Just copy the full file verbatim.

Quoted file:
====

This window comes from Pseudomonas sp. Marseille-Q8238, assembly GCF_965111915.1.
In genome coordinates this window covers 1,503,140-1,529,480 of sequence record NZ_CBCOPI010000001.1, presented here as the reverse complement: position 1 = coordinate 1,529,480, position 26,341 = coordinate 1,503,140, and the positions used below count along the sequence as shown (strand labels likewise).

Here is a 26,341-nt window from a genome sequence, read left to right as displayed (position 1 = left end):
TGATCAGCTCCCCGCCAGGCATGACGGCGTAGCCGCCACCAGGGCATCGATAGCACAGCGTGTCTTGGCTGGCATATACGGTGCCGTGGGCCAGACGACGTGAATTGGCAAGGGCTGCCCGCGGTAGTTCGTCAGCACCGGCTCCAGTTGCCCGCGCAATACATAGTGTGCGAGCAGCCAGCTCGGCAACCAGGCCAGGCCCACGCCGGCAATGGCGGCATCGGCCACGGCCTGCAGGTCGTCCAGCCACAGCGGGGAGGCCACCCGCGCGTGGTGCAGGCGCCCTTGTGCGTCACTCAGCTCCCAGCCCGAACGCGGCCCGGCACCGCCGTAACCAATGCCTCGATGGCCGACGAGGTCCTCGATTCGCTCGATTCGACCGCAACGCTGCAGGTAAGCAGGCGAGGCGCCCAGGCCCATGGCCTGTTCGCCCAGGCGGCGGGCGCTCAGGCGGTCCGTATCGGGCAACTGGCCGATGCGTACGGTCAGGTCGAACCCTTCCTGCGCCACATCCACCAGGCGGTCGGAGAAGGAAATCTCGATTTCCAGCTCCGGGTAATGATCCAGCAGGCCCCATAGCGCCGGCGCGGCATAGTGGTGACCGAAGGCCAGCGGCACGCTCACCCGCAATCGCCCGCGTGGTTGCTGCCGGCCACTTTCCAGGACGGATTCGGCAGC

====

This window comes from Pseudomonas sp. Marseille-Q8238, assembly GCF_965111915.1.
In genome coordinates this window covers 1,503,140-1,529,480 of sequence record NZ_CBCOPI010000001.1, presented here as the reverse complement: position 1 = coordinate 1,529,480, position 26,341 = coordinate 1,503,140, and the positions used below count along the sequence as shown (strand labels likewise).

Here is a 26,341-nt window from a genome sequence, read left to right as displayed (position 1 = left end):
TGATCAGCTCCCCGCCAGGCATGACGGCGTAGCCGCCACCAGGGCATCGATAGCACAGCGTGTCTTGGCTGGCATATACGGTGCCGTGGGCCAGACGACGTGAATTGGCAAGGGCTGCCCGCGGTAGTTCGTCAGCACCGGCTCCAGTTGCCCGCGCAATACATAGTGTGCGAGCAGCCAGCTCGGCAACCAGGCCAGGCCCACGCCGGCAATGGCGGCATCGGCCACGGCCTGCAGGTCGTCCAGCCACAGCGGGGAGGCCACCCGCGCGTGGTGCAGGCGCCCTTGTGCGTCACTCAGCTCCCAGCCCGAACGCGGCCCGGCACCGCCGTAACCAATGCCTCGATGGCCGACGAGGTCCTCGATTCGCTCGATTCGACCGCAACGCTGCAGGTAAGCAGGCGAGGCGCCCAGGCCCATGGCCTGTTCGCCCAGGCGGCGGGCGCTCAGGCGGTCCGTATCGGGCAACTGGCCGATGCGTACGGTCAGGTCGAACCCTTCCTGCGCCACATCCACCAGGCGGTCGGAGAAGGAAATCTCGATTTCCAGCTCCGGGTAATGATCCAGCAGGCCCCATAGCGCCGGCGCGGCATAGTGGTGACCGAAGGCCAGCGGCACGCTCACCCGCAATCGCCCGCGTGGTTGCTGCCGGCCACTTTCCAGGACGGATTCGGCAGC